- Poster presentation
- Open Access
Why do women have more white matter hyperintensities? Sex differences in the extent, aetiology and consequences of leukoaraiosis
© The Author(s) 2006
- Published: 28 February 2006
- Physical Health
- Cerebrovascular Disease
- White Matter Hyperintensities
- Manual Dexterity
- Poor Physical Health
Unlike other age-related brain changes, white matter hyperintensities (WMHs) are reported to be more severe in older women than men. This study examined a large epidemiological sample of middle-aged individuals to determine sex differences in WMHs, and investigated their differential functional consequences and aetiological factors to explain the sex differences.
A sample of 451 persons (men 237, women 214) aged 60–64 drawn from a large community sample underwent brain MRI scans. WMHs on T2-weighted FLAIR MRI scans were measured and topographically mapped using an automated procedure. Subjects were assessed for physical health, cognitive function, putative risk factors for cerebrovascular disease and Apolipoprotein E ε4 (Apo E4) genotyping. Regression analyses were used to examine the effect of WMHs on physical and cognitive function, and the role of risk factors for total, deep (DWMHs) and periventricular (PVWMHs) hyperintensities.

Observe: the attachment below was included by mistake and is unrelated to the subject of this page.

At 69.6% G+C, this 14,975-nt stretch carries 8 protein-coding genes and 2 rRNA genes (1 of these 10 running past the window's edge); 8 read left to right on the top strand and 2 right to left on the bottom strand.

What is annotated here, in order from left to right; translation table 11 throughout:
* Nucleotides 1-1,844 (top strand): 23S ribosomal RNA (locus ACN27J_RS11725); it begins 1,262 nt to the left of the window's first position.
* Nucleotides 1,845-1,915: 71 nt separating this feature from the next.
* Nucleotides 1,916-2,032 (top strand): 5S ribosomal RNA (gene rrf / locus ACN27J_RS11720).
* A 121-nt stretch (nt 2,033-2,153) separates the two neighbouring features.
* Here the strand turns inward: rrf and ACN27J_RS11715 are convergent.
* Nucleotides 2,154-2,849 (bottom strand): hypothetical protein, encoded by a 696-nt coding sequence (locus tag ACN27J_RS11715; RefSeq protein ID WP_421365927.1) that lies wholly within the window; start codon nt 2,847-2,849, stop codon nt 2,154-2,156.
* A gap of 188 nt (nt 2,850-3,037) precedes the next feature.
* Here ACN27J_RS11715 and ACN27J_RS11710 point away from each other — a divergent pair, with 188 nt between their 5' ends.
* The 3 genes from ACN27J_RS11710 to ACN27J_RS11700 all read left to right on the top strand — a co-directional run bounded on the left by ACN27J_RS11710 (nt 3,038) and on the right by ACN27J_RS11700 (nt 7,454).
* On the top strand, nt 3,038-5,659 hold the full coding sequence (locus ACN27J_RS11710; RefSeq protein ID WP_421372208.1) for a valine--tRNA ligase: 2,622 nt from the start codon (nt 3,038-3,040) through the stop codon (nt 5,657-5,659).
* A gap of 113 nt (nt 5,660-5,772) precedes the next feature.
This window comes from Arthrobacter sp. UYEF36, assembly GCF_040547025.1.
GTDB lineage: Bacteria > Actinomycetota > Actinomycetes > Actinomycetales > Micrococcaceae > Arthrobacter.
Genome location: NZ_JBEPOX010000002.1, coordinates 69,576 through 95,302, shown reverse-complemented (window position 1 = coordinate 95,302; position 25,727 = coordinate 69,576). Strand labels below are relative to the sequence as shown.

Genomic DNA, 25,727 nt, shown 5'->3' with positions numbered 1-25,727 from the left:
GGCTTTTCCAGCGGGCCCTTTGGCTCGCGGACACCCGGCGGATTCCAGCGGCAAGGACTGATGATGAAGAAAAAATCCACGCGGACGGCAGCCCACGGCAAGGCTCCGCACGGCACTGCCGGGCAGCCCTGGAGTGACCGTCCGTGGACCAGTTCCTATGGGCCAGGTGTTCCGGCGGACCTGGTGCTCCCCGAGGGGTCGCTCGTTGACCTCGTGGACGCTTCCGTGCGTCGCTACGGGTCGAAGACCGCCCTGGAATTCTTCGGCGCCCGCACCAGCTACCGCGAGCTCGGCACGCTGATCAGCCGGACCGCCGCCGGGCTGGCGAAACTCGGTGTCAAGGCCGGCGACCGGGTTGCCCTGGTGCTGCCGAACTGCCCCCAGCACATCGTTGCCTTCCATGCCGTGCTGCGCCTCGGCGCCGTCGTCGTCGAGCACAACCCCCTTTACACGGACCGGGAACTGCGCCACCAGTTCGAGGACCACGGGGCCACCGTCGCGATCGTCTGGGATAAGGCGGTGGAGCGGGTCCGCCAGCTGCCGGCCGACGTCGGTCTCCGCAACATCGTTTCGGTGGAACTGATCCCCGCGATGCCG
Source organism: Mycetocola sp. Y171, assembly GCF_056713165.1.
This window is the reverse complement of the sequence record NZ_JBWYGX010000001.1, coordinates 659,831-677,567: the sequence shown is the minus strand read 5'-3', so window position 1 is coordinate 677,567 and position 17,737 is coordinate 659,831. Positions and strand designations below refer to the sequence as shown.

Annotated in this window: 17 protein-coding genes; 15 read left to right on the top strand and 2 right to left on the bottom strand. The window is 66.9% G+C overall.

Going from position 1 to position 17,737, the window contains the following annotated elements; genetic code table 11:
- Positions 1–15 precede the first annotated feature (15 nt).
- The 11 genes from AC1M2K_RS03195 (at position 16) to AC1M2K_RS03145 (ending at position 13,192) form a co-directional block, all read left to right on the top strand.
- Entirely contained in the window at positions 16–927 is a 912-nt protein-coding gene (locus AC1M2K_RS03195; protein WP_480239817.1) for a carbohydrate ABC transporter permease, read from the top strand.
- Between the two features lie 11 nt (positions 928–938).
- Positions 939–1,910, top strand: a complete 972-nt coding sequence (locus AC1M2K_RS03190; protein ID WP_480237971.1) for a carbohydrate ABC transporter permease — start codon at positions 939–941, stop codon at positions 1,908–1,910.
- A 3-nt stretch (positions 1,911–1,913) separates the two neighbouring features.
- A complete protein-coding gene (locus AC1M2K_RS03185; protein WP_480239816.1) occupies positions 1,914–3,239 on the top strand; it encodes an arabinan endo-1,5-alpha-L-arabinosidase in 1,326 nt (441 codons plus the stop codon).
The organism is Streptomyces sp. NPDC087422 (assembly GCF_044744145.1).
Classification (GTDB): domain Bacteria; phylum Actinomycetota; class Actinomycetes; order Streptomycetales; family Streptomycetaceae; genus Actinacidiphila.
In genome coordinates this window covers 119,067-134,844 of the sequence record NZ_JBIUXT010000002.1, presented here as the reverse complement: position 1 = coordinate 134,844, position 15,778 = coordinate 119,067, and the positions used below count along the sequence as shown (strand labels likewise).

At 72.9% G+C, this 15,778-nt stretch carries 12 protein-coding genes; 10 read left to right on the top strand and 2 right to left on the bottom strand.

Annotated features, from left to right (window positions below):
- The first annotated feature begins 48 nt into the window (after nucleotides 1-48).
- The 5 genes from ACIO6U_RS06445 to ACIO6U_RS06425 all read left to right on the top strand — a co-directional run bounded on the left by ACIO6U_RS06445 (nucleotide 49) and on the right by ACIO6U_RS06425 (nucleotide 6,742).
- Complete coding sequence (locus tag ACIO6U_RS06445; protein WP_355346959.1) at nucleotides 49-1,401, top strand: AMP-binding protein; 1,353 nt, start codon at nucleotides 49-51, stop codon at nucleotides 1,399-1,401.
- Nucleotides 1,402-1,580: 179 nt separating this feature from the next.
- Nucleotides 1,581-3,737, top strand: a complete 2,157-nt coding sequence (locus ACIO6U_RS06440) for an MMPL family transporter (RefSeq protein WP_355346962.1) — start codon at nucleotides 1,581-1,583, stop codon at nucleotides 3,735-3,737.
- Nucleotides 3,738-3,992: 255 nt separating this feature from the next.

The mean WMH was about 4.9 ml, representing 0.84% of the white matter. Women had more WMHs in both deep and periventricular regions, especially the latter. Hypertension and heart disease were significant determinants in men and current smoking in women. The demographic, health, blood and genetic variables explained 13.4% of variance of WMHs in men and 14.0% in women. The use of hormone replacement therapy was not associated with WMH volumesin women. Apo E4 allele did not have an association with WMHs, but interacted with physical health variables to slightly increase the risk of WMHs. WMHs were not related to cognitive function, but had an association with poor physical health and grip strength in men and women, and low manual dexterity in women.
WMHs, especially PVWMHs, are more common in women. They have an impact on physical health even at a mild stage in both sexes. There are some differences in the significant risk factors between the sexes, but these account for <20% of the variance. Apo E4 interacts with physical health risk factors to slightly increase the risk of WMHs, but the majority of the variance is unexplained and warrants genetic and longitudinal studies to explain the genesis of WMHs. The focus should move beyond the examination for cerebrovascular disease.